The director of the Sleep-Wake Disorders Center at Montefiore Medical Center discussed the adjustments clinicians and patients with sleep disorders made throughout the pandemic, including the increased use of telemedicine.
"From the patient’s point of view, it’s actually worked out to be very advantageous and they can have greater contact with a physician, whereas in the past we were reluctant to have to bring a patient in the office and spend several hours of their day having to do that office visit.”
Throughout the COVID-19 pandemic, access to in-person care and the accelerated use of telemedicine have been among the most talked about topics among clinicians and patients alike. Prior to the pandemic, the use of telemedicine had been growing, but had not come close in comparison of its utility during the pandemic. Clinicians were tasked with adapting quickly to this acceleration and relaying that information to their patients for a seamless transition.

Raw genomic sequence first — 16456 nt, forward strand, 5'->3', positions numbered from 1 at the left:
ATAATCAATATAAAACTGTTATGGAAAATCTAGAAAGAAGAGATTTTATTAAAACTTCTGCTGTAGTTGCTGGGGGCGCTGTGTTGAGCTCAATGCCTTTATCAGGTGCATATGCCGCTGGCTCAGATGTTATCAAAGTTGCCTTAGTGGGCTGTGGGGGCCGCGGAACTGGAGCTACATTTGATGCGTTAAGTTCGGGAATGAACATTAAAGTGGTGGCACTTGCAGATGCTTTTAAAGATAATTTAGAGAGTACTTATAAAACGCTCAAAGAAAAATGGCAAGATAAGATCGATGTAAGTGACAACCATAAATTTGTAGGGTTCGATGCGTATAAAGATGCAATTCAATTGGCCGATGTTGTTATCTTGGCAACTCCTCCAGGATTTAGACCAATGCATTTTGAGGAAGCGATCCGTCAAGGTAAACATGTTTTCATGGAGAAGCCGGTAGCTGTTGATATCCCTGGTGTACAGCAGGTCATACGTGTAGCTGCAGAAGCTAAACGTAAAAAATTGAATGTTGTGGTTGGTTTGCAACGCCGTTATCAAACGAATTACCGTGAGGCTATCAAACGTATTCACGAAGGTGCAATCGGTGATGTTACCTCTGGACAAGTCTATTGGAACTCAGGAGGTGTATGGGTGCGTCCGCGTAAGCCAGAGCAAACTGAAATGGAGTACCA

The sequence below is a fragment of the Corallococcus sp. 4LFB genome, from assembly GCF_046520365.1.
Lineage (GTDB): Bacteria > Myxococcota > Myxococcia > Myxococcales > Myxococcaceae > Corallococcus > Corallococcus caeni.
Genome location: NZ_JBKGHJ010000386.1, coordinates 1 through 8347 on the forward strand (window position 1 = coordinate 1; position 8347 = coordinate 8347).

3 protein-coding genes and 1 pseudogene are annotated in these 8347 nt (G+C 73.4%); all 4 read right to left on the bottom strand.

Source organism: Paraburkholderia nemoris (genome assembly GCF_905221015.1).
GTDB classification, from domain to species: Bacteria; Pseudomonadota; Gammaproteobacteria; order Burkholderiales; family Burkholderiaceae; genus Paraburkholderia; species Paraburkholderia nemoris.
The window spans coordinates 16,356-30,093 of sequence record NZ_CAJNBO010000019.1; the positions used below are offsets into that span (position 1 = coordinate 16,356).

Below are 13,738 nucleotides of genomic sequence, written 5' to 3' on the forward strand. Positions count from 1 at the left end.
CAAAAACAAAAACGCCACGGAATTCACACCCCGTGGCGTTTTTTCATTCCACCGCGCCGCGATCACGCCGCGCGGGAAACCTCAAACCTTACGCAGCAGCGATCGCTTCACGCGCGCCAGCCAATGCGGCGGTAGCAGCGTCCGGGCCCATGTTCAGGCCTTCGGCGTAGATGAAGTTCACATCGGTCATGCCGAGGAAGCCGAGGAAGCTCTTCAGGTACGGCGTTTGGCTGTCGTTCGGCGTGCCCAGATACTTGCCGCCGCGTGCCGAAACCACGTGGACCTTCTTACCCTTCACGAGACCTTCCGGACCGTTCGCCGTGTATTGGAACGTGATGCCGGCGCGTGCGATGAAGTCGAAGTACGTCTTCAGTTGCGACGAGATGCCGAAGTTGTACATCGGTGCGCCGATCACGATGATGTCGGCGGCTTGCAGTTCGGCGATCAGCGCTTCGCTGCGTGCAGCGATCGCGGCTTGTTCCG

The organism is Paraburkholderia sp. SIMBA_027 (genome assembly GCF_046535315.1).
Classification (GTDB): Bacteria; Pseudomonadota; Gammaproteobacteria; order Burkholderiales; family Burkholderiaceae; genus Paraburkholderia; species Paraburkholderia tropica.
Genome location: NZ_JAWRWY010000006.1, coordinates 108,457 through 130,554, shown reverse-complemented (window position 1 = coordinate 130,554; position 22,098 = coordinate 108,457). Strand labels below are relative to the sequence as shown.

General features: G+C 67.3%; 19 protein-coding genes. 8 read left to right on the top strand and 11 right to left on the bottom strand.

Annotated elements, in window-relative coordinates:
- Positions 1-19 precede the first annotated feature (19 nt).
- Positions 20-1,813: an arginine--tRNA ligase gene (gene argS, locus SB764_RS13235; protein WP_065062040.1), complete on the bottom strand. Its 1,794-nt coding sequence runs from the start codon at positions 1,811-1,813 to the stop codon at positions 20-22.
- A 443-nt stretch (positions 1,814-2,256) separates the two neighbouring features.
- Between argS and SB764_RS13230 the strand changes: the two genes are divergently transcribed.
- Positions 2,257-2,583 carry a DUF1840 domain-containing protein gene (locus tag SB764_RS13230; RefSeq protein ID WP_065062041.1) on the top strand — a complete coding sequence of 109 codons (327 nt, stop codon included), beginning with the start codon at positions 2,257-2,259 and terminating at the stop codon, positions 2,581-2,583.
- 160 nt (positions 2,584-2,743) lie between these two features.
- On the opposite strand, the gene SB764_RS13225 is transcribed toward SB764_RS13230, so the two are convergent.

Overall, most clinicians have agreed that there are several benefits that telemedicine bring to the medical community, including the ability to treat in isolated areas. For Michael Thorpy, MD, quick interactions through telemedicine have benefitted certain patient groups, such as patients with narcolepsy, a disease that typically requires additional interaction in treating and managing medications.
Thorpy, director of the Sleep-Wake Disorders Center at Montefiore Medical Center, sat down with NeurologyLive to discuss the boom of telemedicine and the changes made to sleep care throughout the pandemic. He expressed both the advantages and disadvantages, as well as the long-term outlook for its continued use.